Over half a century later, those words ring prophetically true. Instructing a computer to do what you want with natural language is astronomically hard. That’s why Ubiquity cheats left and right to do it. It embraces ambiguity, uses tight feedback loops, and a restricted vocabulary plus grammar to give the appearance of something human. And it can do a lot better.

As we think about Ubiquity uplift into Firefox, we aren’t just bound to English. We need to have an interface that can potentially work in the 60+ languages that Firefox has been localized too. For that we need your help.

I’m pleased to announce that Mitcho Erlewine, a linguist-coder, will be leading the charge in helping us understand how to bring conversational computing to the Firefox scale. His first blog post is on How natural should Ubiquity really be? Although he speaks four languages fluently (English, Japanese, French, Chinese) and is a gifted linguist, he can’t do it alone. Especially if your native tongue is not English we need you to get involved in blogging, thinking, and mocking up ideas for how Ubiquity in Firefox’s Awesome Bar can work in your language. Put your mockups on Flickr and tag them with ubiquity and mozconcept.

Question: What are the greatest difficulties in bringing Ubiquity to your language?

Ubiquity in Firefox: Round 1

Tuesday, January 20th, 2009

Mozilla Lab’s Ubiquity experiment continues to be a big success, with over two-hundred thousand active users, and millions of downloads. It’s time to start seriously thinking about how to bring Ubiquity-like features to all Firefox users, not just the early adopters.

Design Goals

Before we get into specific designs, let’s start with some overarching design goals to frame potential solutions.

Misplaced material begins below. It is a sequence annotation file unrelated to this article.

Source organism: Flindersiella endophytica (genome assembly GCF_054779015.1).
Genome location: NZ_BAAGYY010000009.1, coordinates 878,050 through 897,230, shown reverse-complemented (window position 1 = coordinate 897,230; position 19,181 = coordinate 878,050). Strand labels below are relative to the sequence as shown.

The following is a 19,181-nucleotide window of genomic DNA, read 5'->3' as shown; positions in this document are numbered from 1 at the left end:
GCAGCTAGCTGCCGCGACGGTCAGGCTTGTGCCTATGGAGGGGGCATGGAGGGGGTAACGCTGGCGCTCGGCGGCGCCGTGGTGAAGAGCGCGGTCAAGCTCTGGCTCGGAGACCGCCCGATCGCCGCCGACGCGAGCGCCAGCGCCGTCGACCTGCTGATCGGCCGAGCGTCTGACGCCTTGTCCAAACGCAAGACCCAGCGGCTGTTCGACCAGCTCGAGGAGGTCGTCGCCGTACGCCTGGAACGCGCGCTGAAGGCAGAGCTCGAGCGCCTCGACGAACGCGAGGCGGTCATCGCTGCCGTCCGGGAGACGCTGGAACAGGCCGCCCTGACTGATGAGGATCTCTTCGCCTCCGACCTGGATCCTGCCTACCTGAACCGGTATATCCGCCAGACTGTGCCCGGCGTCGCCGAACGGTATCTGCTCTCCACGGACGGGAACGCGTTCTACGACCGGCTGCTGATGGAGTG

(1) Don’t force new work flows. A large part of perceived software bloat comes from piling on new features without a unified vision — each disjoint, with their own way of doing things, and own way to invoke them. The more we can place time-saving designs in the path of current work flows, the smarter, quicker, and lighter the software feels. Done well, the feature doesn’t even really feel like a feature, just a lending hand: “of course it was supposed to work that way”, says the user.

A corollary, however, is that we can’t block the old work flow by trying to “help”. That would be rude.

(2) It must be localizable. Firefox currently ships in over sixty languages. Porting even the restricted natural-language parser in Ubiquity to all of those 60+ languages is nigh impossible (we’ll be getting some linguist help soon). We’ll need an interface informed by Ubiquity for Firefox, one that’s easier to bring to more languages.

(3) Should feel like Firefox. This is a bit more touchy-feely. The features uplifted from Ubiquity should feel at home in Firefox.


Design 1: Awesome Bar

Basic concepts:
* Ubiquity actions live in the Awesome Bar and are identified in the identity button
* Commands get a frecency score, just like web pages (already a feature in Ubiquity 0.1.5)
* Commands look like chrome, same color and texture
* Self describing text in the field persists when it has the focus, can be adapted to explain what input a command takes.
* After selecting a command and entering additional text, the autocomplete results area can be used for feedback (as opposed to the current two-pane Ubiquity interface)

In this mockup, the “identity” button, is co-opted to identify the selected action/verb. Visually, this is the clean but there is a problem: How do you get back to the normal URL-going state of the Awesome bar? Presumably you could hit “escape” or “backspace” to go back, or there can be the standard “x” in the URL bar — but is that discoverable enough?

Design 2: Awesome Bar

Intensely Personal Browsers and Mozilla Labs’ Personas

Thursday, January 15th, 2009

Suneel Gupta: Interview on Mozilla Personas

Mozilla Labs’ Personas — although still in beta — is an a extension that adds lightweight theming to your browser, allowing dynamic changes to how your Firefox looks. Whether it’s your kids, your favorite band, or beautiful art, all it takes is a single image to make your Firefox yours.

Personas project manager Suneel Gupta sat down to talk about what it means to have the browser’s look-and-feel reflect our personality, passions, and mood. And he’s looking for feedback.

Open question: How else should Firefox enable an intensely personal browsing experience? (Keep in mind intensely personal doesn’t mean lots of settings and preferences to tweak!).